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The Next Step: The new minimum wage proposals and the old opposition

Issue Brief #130B

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March 8, 2000 

The Next Step

The new minimum wage proposals and the old opposition

by Jared Bernstein and Chauna Brocht

Discussion in Congress is again underway over whether to increase the federal minimum wage from its current level of $5.15 to $6.15. The proposal by Rep. David Bonior (D-Mich.) would increase the minimum wage to $6.15 by 2001, while the proposal by Rep. Rick Lazio (R-N.Y.) would increase it to the same level by 2002. [1]

Figure 1 shows the inflation-adjusted minimum wage from 1955-2003 (projected). The figure clearly shows the sharp decline in the minimum wage over the 1980s, when Congress failed to adjust the wage floor for nine years. Even with the recent increases in the 1990s, the inflation-adjusted minimum is 21% lower today than in 1979.

Figure 1

The lines at the end of the figure show the impact of the new proposals. Without another increase, the real value of the minimum wage would fall to $4.67 (1999 dollars) by the year 2003 (according to inflation projections by the Congressional Budget Office). By 2003, the proposed increases would restore the wage floor to slightly above its 1983 level, still leaving it 15% below its 1979 peak.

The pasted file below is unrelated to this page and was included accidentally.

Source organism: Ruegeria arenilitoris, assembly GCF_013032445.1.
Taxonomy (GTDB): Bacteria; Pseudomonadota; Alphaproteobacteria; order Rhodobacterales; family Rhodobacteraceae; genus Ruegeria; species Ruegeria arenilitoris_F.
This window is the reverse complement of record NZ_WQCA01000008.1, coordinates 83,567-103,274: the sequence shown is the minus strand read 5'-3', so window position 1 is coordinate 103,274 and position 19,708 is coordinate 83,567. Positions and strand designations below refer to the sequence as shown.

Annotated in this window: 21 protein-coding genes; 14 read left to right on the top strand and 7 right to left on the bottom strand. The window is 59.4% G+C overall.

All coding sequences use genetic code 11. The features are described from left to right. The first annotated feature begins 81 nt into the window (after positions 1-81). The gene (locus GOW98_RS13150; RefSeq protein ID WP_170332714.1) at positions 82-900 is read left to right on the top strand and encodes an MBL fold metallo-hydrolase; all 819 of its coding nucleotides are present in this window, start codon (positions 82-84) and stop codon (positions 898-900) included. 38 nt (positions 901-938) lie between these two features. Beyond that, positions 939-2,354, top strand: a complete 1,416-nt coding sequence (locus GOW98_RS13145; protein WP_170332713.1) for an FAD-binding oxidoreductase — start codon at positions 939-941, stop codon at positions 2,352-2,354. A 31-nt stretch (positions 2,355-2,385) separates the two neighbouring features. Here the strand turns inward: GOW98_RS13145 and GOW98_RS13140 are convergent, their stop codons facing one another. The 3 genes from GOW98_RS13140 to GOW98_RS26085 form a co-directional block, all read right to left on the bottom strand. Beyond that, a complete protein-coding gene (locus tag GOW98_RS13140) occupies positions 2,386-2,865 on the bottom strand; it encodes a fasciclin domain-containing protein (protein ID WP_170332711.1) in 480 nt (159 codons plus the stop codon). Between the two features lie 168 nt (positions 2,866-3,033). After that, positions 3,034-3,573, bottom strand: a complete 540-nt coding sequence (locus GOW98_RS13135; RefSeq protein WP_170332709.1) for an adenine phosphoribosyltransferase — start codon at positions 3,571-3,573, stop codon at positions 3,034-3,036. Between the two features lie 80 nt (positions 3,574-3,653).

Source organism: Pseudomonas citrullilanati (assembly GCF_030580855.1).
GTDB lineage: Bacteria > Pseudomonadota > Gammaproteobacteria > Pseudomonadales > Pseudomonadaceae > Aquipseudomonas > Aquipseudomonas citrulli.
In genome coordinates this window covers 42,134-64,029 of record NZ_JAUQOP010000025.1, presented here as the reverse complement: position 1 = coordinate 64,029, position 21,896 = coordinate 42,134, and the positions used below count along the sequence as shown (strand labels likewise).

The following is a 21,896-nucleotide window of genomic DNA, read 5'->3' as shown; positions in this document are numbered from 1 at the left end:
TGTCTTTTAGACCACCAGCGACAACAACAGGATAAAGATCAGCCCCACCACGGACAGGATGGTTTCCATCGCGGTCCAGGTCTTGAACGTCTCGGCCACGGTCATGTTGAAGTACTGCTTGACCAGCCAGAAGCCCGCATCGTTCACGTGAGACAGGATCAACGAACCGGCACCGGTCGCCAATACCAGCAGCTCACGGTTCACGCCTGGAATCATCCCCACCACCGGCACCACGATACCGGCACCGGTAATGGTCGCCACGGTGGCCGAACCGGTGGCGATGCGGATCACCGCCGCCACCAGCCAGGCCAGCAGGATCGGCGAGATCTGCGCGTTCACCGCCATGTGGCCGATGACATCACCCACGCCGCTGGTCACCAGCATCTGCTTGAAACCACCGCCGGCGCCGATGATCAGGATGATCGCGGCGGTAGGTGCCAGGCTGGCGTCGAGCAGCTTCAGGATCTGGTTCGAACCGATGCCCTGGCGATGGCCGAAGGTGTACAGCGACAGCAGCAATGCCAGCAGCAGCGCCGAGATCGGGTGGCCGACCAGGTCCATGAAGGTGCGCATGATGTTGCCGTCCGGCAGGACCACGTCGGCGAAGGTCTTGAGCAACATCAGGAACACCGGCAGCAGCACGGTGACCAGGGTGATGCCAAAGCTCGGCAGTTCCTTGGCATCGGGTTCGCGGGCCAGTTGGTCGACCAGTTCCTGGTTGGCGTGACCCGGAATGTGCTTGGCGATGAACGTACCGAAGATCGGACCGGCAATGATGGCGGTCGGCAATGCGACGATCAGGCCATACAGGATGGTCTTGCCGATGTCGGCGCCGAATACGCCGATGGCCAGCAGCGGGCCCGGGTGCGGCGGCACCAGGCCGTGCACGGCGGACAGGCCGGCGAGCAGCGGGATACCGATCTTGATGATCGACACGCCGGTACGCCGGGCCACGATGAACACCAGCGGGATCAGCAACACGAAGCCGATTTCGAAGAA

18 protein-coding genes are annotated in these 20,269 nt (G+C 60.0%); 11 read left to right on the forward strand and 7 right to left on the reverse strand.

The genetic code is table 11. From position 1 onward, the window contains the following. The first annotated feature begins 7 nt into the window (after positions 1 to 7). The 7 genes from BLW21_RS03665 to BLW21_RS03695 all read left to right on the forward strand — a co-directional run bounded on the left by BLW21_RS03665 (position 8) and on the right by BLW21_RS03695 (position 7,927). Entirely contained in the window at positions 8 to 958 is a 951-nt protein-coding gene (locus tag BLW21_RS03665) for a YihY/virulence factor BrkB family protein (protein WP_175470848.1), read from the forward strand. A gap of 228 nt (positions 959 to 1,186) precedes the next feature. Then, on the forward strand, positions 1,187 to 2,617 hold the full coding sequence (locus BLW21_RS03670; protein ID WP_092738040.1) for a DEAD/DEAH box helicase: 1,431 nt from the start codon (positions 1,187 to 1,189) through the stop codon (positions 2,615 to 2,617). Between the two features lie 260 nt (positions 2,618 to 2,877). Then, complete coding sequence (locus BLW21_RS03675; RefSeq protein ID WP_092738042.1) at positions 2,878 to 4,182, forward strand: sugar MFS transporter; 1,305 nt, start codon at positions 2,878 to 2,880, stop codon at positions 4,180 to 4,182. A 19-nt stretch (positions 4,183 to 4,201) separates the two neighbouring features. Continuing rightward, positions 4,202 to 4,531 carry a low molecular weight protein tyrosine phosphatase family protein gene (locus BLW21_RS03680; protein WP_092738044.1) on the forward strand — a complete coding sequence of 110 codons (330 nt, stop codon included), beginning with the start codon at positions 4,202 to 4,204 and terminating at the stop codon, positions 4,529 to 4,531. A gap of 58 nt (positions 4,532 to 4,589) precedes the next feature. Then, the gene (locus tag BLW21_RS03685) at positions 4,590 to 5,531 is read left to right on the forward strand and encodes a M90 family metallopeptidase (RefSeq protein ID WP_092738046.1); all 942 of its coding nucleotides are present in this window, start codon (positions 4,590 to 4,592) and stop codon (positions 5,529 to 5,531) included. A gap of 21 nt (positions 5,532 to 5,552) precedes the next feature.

Workers would initially see larger gains under the Bonior bill, which is phased in over two years, in comparison to the Lazio bill, which is phased in over three years. A full-time, year-round worker would gain an additional $1,000 over the course of three years under Rep. Bonior’s proposal relative to the gains under the Lazio bill. By 2003, the Lazio proposal “catches up” to that of Bonior, leaving the minimum wage at $6.15 under both plans.

Who would be affected by the increase?
Table 1
shows that 10.3 million workers (8.7% of the workforce) would receive an increase in their hourly wage rate if the minimum wage were raised to $6.15. Since these workers earn, on average, $5.69 per hour, the average hourly increase would be $0.46.[2]

Table 1

The rest of the table examines the demographic characteristics of workers by wage levels. The first column looks at those directly affected by the increase in the minimum wage (i.e., workers whose earnings are between their state’s 1999 minimum and $6.15). Most of these workers (59.7%) are female, and 70.8% are adults (age 20 or older). Close to half (48.0%) work full time, and about another third (31.8%) work between 20 and 34 hours per week.